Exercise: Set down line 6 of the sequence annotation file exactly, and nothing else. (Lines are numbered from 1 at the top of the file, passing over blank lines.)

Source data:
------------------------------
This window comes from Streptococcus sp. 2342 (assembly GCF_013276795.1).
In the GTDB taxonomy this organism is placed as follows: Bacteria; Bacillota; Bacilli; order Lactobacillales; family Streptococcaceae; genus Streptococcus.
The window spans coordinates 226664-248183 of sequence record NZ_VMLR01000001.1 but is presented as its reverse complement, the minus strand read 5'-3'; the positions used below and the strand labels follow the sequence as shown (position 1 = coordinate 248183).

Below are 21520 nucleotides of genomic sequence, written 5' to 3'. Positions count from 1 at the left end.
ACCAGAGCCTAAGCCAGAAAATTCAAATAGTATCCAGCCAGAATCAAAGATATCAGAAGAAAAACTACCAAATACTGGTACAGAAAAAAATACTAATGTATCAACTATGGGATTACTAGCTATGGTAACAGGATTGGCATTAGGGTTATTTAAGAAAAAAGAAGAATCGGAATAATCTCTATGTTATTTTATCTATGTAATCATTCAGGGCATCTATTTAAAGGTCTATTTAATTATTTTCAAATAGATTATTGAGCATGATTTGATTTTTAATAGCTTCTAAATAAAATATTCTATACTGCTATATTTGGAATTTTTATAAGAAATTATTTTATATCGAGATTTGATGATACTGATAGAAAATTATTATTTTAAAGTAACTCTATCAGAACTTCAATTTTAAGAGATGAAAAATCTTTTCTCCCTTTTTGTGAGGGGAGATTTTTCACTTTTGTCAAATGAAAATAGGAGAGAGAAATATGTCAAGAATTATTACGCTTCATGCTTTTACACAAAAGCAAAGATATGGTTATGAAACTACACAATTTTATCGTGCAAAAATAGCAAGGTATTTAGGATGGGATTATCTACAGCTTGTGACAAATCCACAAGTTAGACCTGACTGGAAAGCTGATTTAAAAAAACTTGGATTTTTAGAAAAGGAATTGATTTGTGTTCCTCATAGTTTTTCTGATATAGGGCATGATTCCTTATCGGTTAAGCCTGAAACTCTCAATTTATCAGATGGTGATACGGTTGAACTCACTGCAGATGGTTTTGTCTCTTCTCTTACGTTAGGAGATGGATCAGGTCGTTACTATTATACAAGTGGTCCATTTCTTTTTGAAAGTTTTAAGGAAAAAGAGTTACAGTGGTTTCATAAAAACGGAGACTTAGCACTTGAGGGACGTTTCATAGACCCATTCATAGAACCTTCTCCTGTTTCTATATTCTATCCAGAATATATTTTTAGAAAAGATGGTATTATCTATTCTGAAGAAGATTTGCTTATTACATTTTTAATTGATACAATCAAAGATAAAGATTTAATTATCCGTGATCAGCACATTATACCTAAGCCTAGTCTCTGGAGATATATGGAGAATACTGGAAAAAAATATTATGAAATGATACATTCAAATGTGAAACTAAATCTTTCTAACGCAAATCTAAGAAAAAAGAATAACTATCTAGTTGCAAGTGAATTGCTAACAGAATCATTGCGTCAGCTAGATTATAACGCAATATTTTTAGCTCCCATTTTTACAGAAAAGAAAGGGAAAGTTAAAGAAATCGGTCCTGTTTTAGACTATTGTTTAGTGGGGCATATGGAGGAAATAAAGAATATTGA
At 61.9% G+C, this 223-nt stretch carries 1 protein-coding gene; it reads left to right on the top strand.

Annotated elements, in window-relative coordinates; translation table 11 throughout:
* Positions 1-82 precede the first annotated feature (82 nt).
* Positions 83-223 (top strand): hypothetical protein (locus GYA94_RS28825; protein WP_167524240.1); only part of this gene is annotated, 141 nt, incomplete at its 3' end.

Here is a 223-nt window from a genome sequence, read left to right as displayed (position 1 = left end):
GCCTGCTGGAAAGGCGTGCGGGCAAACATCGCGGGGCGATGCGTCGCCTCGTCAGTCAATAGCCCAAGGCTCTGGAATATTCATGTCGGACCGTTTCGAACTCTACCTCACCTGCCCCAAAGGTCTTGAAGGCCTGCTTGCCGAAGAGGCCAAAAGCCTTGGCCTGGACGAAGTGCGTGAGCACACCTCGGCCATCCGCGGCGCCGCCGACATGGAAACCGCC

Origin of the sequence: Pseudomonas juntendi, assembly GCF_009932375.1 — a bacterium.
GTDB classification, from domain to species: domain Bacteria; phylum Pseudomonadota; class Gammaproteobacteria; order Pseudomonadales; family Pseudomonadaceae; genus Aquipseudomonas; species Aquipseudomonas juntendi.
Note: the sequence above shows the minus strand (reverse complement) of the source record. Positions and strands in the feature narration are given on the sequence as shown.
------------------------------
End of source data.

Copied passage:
At 61.9% G+C, this 223-nt stretch carries 1 protein-coding gene; it reads left to right on the top strand.